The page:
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Tokyo Researchers Developing Lower-Cost Catalysts for Fuel-Cell Electrodes

22 October 2006

Nikkei. A research group at the Tokyo University of Agriculture and Technology reports that it has developed a new fuel-cell electrode catalyst that uses molybdenum and nickel as its chief materials rather than platinum.

The team found that with the new catalyst used in the anode, the power generation of a fuel cell was about 10% that of a conventional cell using platinum catalysts. (In the test, the researchers continued to use a platinum catalyst on the cathode.)

However, the team notes that fuel cell manufacturing costs with the new catalyst could be reduced to 0.1% that of the current level. About 100 grams of platinum catalyst is required for a 100 kW PEM fuel cell used in a vehicle. Given the high cost of the metal, the electrolyte accounts for about 20% of the manufacturing costs of such a fuel cell.

The group, which is led by Professor Masatoshi Nagai, plans to refine the material and raise power generation efficiency to roughly 30% that of a platinum catalyst.

The new catalyst is made by mixing ammonium molybdate and nickel nitrate in an aqueous solution and then drying it. The dried product then undergoes firing to create an oxide, which is placed in a quartz reactor and heated to 550-800° C. Methane and hydrogen are blown in and the substance is carbonized. The resulting carbide is mixed with carbon in a solvent.

Scientists at Los Alamos National Laboratory also recently reported on their work to develop a new class of lower-cost hydrogen fuel-cell catalysts. Their catalysts are made of low-cost nonprecious metals entrapped in a heteroatomic-polymer structure. The LANL catalyst also produced power at about 10% of the level of a conventional platinum catalyst. (Earlier post.)

October 22, 2006 in Fuel Cells | Permalink | Comments (12) | TrackBack (0)

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Comments

Aren't fuel cells weak to begin with? Won't this just weaken them to the point where they're useless, or are they planning on making a fuel cell 10 times the size to compensate for this(note sarcasm). This just doesn't seem that promising to me.

if they can push it to 30% than the size will be 3 times the size of a normal cell but the cost will be 0.3 making it a lot cheaper

It would be better to use traditional ICE and H2 (more range)...
But I think we need better batteries or ultra capacitors, not H2 + fuel cell!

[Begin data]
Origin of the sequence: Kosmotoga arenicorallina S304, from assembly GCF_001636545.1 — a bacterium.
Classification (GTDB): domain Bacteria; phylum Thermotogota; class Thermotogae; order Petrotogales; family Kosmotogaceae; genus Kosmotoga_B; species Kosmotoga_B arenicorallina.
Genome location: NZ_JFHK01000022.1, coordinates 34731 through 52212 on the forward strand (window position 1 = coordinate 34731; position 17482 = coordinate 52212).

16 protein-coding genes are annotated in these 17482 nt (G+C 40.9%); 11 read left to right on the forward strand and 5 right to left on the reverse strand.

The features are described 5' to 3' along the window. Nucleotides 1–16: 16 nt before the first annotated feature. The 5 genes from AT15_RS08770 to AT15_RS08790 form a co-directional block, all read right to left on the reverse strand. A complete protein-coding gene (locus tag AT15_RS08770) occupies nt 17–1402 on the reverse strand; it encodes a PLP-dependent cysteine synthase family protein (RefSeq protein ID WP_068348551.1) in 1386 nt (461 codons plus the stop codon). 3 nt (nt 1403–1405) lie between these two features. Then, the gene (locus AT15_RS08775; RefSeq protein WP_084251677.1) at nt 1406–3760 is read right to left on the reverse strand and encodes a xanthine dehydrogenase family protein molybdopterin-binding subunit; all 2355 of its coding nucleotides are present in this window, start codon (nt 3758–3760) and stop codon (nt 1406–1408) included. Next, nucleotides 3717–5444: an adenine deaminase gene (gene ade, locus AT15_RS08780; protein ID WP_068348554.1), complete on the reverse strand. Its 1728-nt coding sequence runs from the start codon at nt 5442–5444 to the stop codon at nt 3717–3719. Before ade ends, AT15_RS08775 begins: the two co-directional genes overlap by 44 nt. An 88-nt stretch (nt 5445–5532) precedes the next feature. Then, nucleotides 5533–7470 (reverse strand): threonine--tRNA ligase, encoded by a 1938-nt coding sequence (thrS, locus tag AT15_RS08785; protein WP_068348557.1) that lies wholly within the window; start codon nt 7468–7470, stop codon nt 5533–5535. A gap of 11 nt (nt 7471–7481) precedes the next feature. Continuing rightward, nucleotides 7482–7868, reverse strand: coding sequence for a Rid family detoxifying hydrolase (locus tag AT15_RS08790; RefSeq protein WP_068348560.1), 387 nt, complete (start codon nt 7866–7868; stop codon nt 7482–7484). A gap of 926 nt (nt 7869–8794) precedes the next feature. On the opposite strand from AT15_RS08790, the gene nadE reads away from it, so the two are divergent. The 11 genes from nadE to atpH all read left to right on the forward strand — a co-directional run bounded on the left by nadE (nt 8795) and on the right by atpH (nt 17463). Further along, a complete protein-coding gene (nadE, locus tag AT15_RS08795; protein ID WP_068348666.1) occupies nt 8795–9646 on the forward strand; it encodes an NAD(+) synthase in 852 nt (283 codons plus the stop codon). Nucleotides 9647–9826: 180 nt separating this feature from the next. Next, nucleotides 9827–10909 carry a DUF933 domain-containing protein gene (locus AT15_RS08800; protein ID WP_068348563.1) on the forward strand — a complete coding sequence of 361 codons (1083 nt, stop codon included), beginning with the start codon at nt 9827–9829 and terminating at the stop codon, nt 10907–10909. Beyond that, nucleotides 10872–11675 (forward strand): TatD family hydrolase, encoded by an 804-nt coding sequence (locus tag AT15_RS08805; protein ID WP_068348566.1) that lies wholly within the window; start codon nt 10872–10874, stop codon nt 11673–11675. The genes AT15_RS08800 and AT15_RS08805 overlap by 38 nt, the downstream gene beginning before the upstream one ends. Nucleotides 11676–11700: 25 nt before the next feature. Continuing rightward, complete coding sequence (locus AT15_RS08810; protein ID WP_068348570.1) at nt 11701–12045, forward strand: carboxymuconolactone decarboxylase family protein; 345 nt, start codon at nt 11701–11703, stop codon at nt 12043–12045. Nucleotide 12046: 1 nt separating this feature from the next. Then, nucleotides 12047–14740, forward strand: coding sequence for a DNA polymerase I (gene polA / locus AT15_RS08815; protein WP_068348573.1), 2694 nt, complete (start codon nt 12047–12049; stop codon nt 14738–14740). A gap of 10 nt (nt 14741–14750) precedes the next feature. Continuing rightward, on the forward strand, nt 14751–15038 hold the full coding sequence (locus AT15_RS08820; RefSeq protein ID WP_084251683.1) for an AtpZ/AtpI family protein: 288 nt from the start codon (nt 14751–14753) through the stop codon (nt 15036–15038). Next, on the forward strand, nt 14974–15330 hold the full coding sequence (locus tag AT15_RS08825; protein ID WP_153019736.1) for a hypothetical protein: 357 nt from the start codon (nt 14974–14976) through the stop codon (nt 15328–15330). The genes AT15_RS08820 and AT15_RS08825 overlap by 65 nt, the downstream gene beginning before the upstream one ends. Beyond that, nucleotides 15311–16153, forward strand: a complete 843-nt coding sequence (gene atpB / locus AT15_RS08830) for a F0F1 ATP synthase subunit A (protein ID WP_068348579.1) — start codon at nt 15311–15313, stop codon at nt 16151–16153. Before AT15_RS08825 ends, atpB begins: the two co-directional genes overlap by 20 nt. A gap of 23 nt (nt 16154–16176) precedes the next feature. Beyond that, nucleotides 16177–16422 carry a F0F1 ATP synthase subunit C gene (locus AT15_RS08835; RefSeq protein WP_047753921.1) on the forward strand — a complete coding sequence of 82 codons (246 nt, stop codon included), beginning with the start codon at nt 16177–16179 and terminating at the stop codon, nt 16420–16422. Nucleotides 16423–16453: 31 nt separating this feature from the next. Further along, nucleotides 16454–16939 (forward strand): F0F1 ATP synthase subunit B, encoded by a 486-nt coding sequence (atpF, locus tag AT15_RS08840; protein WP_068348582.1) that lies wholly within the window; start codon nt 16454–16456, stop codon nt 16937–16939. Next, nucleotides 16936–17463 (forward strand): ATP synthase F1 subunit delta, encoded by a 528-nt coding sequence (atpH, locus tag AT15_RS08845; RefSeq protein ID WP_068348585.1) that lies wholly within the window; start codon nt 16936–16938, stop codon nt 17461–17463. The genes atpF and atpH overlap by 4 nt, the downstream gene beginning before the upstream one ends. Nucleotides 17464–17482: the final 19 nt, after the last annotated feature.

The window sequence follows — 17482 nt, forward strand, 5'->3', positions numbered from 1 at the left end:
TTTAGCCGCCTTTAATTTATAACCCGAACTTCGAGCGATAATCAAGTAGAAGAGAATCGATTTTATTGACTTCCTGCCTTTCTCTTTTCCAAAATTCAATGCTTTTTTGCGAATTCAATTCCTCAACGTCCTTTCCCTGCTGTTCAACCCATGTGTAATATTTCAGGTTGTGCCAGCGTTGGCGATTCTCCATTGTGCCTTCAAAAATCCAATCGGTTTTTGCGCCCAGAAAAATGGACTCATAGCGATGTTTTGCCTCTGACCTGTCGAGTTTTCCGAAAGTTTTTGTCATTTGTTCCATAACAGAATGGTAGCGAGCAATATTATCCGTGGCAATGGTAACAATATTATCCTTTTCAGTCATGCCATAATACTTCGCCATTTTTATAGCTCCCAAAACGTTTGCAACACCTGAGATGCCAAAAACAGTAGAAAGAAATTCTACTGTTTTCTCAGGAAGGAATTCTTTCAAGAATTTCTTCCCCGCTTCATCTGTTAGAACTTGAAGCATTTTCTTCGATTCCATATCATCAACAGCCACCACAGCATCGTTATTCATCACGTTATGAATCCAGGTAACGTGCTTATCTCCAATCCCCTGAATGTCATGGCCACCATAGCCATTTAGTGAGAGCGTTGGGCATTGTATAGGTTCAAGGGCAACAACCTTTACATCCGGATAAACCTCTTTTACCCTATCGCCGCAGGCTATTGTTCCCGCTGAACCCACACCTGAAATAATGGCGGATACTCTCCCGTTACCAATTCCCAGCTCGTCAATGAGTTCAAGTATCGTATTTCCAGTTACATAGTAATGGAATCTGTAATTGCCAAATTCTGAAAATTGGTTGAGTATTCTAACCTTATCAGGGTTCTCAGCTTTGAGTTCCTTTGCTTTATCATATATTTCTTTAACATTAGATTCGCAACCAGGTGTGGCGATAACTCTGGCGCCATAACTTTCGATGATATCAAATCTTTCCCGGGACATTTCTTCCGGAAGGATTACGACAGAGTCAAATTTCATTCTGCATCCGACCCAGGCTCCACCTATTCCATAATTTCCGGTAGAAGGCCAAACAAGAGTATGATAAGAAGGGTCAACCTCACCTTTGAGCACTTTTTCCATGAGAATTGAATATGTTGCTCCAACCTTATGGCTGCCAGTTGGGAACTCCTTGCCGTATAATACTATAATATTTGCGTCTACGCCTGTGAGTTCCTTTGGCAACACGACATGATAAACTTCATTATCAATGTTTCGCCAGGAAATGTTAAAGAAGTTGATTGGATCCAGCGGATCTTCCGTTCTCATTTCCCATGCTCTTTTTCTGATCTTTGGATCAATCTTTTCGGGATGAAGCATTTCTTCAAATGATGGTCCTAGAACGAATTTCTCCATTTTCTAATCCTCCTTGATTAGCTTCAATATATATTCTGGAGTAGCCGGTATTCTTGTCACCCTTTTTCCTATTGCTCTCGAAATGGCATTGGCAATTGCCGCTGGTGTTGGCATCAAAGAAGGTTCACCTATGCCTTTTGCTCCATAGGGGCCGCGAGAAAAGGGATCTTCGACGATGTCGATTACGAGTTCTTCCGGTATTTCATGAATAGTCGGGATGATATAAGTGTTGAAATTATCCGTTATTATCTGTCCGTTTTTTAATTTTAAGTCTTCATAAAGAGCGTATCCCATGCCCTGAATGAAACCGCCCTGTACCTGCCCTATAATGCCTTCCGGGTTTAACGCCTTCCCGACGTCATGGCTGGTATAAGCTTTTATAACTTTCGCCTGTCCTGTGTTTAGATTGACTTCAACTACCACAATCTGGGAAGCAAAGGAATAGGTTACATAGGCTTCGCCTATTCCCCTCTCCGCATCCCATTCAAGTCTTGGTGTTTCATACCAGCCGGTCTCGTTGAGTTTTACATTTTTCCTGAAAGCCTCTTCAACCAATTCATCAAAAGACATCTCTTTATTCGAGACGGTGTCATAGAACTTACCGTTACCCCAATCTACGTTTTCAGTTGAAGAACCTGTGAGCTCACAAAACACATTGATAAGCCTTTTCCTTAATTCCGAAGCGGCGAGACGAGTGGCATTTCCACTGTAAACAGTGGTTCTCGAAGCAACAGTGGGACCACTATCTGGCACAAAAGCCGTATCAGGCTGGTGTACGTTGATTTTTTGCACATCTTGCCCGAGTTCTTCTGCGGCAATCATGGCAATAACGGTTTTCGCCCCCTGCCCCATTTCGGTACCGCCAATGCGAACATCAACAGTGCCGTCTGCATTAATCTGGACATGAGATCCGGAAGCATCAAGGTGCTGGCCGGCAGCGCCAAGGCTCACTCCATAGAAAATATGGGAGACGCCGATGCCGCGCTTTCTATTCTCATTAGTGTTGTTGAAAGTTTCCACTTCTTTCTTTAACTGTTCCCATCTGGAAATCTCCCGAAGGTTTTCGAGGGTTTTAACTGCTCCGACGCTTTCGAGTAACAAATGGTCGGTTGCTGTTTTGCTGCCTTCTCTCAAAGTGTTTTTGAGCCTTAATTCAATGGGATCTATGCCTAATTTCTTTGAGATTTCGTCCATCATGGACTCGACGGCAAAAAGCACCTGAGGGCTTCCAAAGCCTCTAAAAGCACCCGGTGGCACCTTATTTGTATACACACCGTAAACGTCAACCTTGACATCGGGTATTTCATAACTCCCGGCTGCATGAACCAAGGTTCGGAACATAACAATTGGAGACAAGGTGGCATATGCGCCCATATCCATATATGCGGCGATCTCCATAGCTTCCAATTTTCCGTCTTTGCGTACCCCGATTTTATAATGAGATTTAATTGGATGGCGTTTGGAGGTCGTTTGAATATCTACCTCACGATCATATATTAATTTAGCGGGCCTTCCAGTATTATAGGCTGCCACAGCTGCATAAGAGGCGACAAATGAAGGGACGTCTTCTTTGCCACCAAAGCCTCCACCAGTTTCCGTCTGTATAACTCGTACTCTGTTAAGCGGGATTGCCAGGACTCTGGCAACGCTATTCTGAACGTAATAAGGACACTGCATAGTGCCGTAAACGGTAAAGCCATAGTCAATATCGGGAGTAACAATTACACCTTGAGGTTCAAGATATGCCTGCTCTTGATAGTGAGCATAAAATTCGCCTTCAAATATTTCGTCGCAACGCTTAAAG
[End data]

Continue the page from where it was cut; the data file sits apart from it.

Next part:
How much does 100 grammes of platinum cost? Anyone?

Just found out myself - about $30 per gramme.

However, the same source indicated that world supply of platinum is only 190,000 kg per year.

That means, at 100 g platinum required per car, you could only ever make enough fuel cells for 1.9 million cars per year (about 3% of global production). That's assuming the entire earth's annual supply of platinum goes to vehicles and nowhere else.

Surely the pro-hydrogen people have thought of a way around this?

Surely the pro-hydrogen people have thought of a way around this?

At least one fellow is proposing to mine platinum on the moon (!). The idea would be to look for sites where platinum-rich asteroids had created craters, and mine the PGEs from there. Needless to say, this requires a lot of optimism.

This is another reason why I like SOFCs. No platinum, they run on CO and H2 and you can use biofuels to get the hydrogen.

>Surely the pro-hydrogen people have thought of a way around this?

that is what this post i about. no need for plutonium!

Yes, but if they raise efficiency to reach their targer of 30% of a PEM fuel cell (as they claim is their ultimate goal in the article), that's a cheap, but only 0.50 x 0.30 = 15% efficient fuel cell.

15% efficiency is lower than a Hummer's gasoline engine and one third that of a good diesel engine.

I suspect the 30% 'efficiency' is actually refering to 'areal power density'. Doesn't make sense otherwise.

My question for all these new materials is: are they doing this in an acid fuel cell? If so, why doesn't the metal dissolve?

the problem is not finding new solutions...

the problem is findind a solution that works...

so far, none do, until a formula is found that conforms to sustainability...

find out how much how much each of you actually use on
http://www.rprogress.org ...

DME developments in China today:
Since DME has an advantage of decomposition at lower temperature than methane and LPG, R&D for hydrogen source for fuel cell has been carried out.

If you would like to know more on the latest DME developments, join us at upcoming North Asia DME / Methanol conference in Beijing, 27-28 June 2007, St Regis Hotel. The conference covers key areas which include:


DME productivity can be much higher especially if
country energy policies makes an effort comparable to
that invested in increasing supply.
By:
National Development Reform Commission NDRC
Ministry of Energy for Mongolia

Production of DME/ Methanol through biomass
gasification could potentially be commercialized
By:
Shandong University completed Pilot plant in Jinan and
will be sharing their experience.

Advances in conversion technologies are readily
available and offer exciting potential of DME as a
chemical feedstock
By: Kogas, Lurgi and Haldor Topsoe

Available project finance supports the investments
that DME/ Methanol can play a large energy supply role
By: International Finance Corporation

For more information: www.iceorganiser.com

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